Clare: That challenge, that little bit of insecurity. I don’t think people, I mean, there is a huge market for angst books and I very often want to read terrible angsty where they go through the most awful obstacles to get to true love, if you like, but that in the same way I quite often don’t, like contrivances. I don’t like things that are hung on for too long or that’s too huge a leap of disbelief. You know, you, it’s just what suits the reader. But I do like that you say to think, my God, how is this going to, otherwise you need to, you need something to support a book, don’t you?

A novel length. You can see something happening as opposed to an aircraft falling from the sky or something awful like that.

Jeff: And I don’t mind books that are, are truly, you know, totally sweet and things happen. But those moments where it’s like, Oh, can they walk back from that? I don’t know.

Clare: Well, that’s terrible. I didn’t see that coming, but Oh no, that’s it then, and then you look down and you think, Oh, it’s only 60% I’ve got time to catch up.

That’s the things to go right at the end. I hope you know I, yeah, I love it. I love reading. I think most of us love reading anyway, isn’t it? It’s an adventure every time.

Jeff: So tell folks how they can keep up with you online so that they can keep up with new releases. Let’s tell them about your Facebook group so they can go check out the serial, which will still be there when this comes out.

Clare: Yeah. Do please go and see that, because I went into hiatus for a while, my Group, because I had a profile. I had a page. I’m also on Twitter. I’ve got a website. So it had gone on hiatus, but I have rejuvenated it recently. It’s called Clare London Calling. You’ll find it on Facebook. I’m hoping now to bring some things into it that are a little bit exciting, a little bit different, just for a smaller group of people who are interested in my fiction and where I would let people know immediately what’s going on.

It’s been upheaval with my publisher over the last year. And so my website is not particularly up to date, but it will be, and a lot of people are re-finding their way, I think, with their backlist. But I really do like to be everywhere. I’m on Instagram, I’m on BookBub. Always very happy for people to get in touch as well and ask any questions.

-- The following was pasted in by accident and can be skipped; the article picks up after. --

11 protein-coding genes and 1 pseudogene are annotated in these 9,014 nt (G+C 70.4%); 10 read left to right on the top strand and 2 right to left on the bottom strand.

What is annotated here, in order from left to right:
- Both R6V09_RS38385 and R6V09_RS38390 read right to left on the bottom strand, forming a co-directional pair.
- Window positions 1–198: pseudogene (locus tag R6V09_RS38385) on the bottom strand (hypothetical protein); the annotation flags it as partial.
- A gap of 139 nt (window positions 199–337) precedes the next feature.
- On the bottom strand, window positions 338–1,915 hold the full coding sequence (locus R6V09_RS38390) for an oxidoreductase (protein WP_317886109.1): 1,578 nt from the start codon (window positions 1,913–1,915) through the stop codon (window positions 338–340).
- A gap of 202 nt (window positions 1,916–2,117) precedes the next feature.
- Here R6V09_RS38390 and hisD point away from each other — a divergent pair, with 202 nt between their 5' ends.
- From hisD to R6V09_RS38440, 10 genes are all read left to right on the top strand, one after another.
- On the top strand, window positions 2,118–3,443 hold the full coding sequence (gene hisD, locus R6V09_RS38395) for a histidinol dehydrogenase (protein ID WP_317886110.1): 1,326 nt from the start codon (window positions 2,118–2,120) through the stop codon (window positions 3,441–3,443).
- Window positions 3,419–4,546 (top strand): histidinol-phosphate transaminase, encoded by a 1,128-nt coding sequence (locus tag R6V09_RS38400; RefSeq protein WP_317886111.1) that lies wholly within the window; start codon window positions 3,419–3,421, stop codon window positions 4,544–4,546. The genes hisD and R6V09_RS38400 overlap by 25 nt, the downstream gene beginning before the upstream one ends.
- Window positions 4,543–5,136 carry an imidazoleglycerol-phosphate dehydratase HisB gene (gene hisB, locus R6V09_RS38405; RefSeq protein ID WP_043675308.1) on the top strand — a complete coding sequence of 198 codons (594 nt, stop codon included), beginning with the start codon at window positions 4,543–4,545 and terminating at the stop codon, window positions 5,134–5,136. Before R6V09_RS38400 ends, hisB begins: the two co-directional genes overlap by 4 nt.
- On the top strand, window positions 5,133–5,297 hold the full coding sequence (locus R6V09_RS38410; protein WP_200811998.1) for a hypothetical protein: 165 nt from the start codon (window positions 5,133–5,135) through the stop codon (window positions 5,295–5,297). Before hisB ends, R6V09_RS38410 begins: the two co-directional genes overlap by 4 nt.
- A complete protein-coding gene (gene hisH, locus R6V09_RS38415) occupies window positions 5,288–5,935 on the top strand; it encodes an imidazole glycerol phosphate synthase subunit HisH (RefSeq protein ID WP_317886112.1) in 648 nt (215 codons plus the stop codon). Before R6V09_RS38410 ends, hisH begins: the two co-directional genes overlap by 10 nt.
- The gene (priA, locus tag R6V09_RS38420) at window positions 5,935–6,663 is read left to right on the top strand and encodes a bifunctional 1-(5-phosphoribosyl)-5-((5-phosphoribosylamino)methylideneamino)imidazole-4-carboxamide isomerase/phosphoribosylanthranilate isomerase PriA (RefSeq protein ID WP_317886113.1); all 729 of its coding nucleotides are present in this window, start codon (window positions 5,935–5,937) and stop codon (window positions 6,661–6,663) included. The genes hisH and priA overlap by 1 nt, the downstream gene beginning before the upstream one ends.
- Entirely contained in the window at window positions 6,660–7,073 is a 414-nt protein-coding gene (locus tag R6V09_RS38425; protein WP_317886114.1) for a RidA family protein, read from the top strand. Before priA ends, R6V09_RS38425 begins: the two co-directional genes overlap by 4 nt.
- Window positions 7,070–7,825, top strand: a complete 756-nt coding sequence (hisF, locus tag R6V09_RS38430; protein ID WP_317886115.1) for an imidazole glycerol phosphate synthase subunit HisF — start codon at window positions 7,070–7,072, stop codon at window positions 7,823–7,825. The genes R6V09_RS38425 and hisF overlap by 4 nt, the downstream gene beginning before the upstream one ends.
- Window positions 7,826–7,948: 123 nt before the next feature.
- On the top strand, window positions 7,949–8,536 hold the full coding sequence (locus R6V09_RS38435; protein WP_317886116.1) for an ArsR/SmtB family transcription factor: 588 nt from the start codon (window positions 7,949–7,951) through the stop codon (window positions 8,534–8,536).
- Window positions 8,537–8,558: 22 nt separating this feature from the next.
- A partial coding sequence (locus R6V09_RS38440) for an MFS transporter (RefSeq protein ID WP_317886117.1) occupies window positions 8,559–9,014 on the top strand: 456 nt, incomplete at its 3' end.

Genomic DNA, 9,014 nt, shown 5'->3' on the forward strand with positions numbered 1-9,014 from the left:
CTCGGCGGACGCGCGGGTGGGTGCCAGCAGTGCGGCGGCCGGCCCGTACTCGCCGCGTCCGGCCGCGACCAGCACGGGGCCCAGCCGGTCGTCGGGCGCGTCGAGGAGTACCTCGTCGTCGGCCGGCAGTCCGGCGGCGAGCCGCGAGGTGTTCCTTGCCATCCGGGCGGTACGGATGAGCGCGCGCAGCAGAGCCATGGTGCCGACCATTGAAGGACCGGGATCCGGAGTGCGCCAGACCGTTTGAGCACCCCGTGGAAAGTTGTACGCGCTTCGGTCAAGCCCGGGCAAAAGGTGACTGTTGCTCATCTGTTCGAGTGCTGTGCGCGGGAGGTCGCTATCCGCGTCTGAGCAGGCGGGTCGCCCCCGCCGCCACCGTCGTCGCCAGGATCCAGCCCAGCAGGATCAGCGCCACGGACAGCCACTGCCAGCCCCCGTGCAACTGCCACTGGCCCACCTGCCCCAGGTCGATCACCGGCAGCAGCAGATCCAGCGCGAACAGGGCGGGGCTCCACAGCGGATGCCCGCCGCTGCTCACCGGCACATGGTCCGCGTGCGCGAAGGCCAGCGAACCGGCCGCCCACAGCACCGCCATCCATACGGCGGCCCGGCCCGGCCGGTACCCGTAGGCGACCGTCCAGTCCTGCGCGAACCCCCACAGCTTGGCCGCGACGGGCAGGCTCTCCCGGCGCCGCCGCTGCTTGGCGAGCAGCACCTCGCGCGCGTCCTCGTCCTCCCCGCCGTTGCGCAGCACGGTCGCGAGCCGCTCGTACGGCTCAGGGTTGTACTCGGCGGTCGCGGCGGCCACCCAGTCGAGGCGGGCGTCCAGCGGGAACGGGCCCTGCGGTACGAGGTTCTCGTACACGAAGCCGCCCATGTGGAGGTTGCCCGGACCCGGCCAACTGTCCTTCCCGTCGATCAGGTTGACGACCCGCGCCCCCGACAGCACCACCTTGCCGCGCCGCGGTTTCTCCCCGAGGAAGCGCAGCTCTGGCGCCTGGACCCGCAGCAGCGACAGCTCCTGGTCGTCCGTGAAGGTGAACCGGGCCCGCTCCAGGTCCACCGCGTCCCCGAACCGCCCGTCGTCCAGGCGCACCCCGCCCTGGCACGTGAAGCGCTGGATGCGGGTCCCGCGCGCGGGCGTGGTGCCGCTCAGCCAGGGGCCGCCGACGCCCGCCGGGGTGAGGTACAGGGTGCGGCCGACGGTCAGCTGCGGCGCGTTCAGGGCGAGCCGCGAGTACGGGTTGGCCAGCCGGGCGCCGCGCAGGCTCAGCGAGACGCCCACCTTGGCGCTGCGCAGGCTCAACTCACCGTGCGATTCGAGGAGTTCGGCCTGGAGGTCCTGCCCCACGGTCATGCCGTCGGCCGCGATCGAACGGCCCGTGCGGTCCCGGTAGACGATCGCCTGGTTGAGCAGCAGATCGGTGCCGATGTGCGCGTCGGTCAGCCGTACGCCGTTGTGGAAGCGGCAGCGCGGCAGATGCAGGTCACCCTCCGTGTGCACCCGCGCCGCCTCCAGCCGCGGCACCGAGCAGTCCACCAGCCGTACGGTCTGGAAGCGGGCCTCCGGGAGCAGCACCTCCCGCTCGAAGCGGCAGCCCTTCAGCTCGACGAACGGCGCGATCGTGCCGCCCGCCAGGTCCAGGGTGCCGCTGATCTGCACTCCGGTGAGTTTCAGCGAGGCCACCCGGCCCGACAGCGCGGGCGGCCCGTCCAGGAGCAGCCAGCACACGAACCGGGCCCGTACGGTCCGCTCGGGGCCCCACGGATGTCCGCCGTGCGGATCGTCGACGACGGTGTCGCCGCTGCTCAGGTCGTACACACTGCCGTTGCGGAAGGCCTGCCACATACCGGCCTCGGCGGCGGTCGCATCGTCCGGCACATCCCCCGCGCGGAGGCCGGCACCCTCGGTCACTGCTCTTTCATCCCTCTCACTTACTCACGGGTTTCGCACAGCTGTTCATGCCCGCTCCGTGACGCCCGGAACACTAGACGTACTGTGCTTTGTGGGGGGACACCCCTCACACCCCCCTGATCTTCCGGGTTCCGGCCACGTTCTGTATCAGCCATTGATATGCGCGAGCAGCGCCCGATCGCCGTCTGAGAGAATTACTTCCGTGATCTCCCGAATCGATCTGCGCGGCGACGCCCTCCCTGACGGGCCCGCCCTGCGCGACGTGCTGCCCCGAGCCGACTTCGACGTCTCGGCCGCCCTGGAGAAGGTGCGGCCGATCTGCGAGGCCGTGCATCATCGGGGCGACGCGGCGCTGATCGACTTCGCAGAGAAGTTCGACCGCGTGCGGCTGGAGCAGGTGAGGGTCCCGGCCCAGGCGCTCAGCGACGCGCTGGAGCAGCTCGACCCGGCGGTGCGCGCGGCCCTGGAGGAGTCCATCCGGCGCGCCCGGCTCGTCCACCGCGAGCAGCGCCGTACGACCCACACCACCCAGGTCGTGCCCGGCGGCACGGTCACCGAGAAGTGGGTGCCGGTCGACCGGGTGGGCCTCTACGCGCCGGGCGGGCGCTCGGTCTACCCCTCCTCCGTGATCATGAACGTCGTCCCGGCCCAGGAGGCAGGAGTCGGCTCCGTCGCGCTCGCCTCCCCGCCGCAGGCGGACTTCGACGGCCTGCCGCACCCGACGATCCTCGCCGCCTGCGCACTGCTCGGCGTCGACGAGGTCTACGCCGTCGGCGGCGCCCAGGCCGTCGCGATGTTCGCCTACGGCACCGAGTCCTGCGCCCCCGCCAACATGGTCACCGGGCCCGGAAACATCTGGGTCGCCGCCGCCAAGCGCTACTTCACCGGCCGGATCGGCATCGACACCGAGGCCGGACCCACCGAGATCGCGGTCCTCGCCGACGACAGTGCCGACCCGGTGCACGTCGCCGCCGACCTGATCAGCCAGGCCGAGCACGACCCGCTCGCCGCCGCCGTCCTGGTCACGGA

Jeff: We will link up to all that good stuff so people can find you. And thank you for coming to talk to us a little bit about “Romancing the Rough Diamond.”

Clare: I’m just so thrilled that you enjoyed it. It’s lovely. That is the ultimate for an author that somebody says we enjoyed it Thank you for inviting me. It’s been great.

Book Reviews

Here’s the text of this week’s review:

The Infinite Noise by Lauren Shippen. Reviewed by Jeff.
Podcast fiction is a genre that continues to grow. We’ve reviewed a couple on the show with Love and Luck and Gay Future. Podcast fiction can also lead to spin off novels, which is the case with The Bright Sessions. Lauren Shippen created The Bright Sessions back in 2015. It’s a science fiction podcast that follows a group of therapy patients who all have unique supernatural abilities. The show documents their struggles and discoveries as well as the motivations of their mysterious therapist, Dr. Bright.

The Infinite Noise, which came out last year, centers on Caleb, first featured in the podcast in episode two, as he navigates the empathy he has, which makes him among the Atypical. Caleb, a junior in high school, has a lot of trouble managing his power in the chaos of high school where so many feelings blast out everywhere.

When he intervenes between a bully and a victim, he connects with Adam. While Caleb rages against the bully taking in all of his feelings–and ends up getting suspended. He also discovers that Adam’s feelings can balance him out–a sort of anchor in all of the noise of his classmates. However, that’s not always true because Adam suffers from depression and sometimes his feelings can pull Caleb under. They make for an interesting pair…and even more there are feelings there that spark a potential relationship.

Besides trying working with Dr. Bright to understand his empathy and more importantly how to control it so he’s not constantly overwhelmed by the emotions swirling around him, Caleb is exploring the boy he’s got feelings for. But are they his feelings or coming from somewhere else? He’s pretty sure they’re his and that he wants Adam.

Adam meanwhile is handling what can be crippling depression. His parents are worried about him and he’s worried about him. He’s intrigued by Caleb though because he usually feels better around him.

There’s a vibe of suspense through this as well. There are lots of Atypicals and maybe an organization that means them harm. We get a small glimpse into other Atypicals who also made their first appearance in the podcast. Lauren has a perfect vibe of danger that swirls around the couple from a few angles and I liked how that played against Adam and Caleb’s growing relationship. I’m going to need to take a deep dive in the podcast to get even more on the Atypicals because I’m quite hooked on this story.

What this book excels at though is the emotions showed between Adam and Caleb, and not just around their growing love for each other. Lauren paints in depth pictures of how Caleb’s power affects him–and not always in the best way. Her descriptions of the waves, the colors, the light and dark and the tendrils that pull on Caleb down or lift him up. For Adams, his highs and lows are similarly documented. I’ve also never read anything quite like the descriptions of how Adam and Caleb’s emotions mix together and how they can help and hurt them both. As much as it does anything else, The Infinite Noise is quite a look at mental health, especially how it can be as a teen.

I’m glad I got into The Bright Sessions universe and look forward to exploring it more. There’s another novel coming out in September. A Neon Darkness focuses on Damien, who Adam and Caleb have an interesting and more than a little scary encounter. I’m also excited that Lauren and I will discuss The Bright Sessions podcast and books in a few weeks.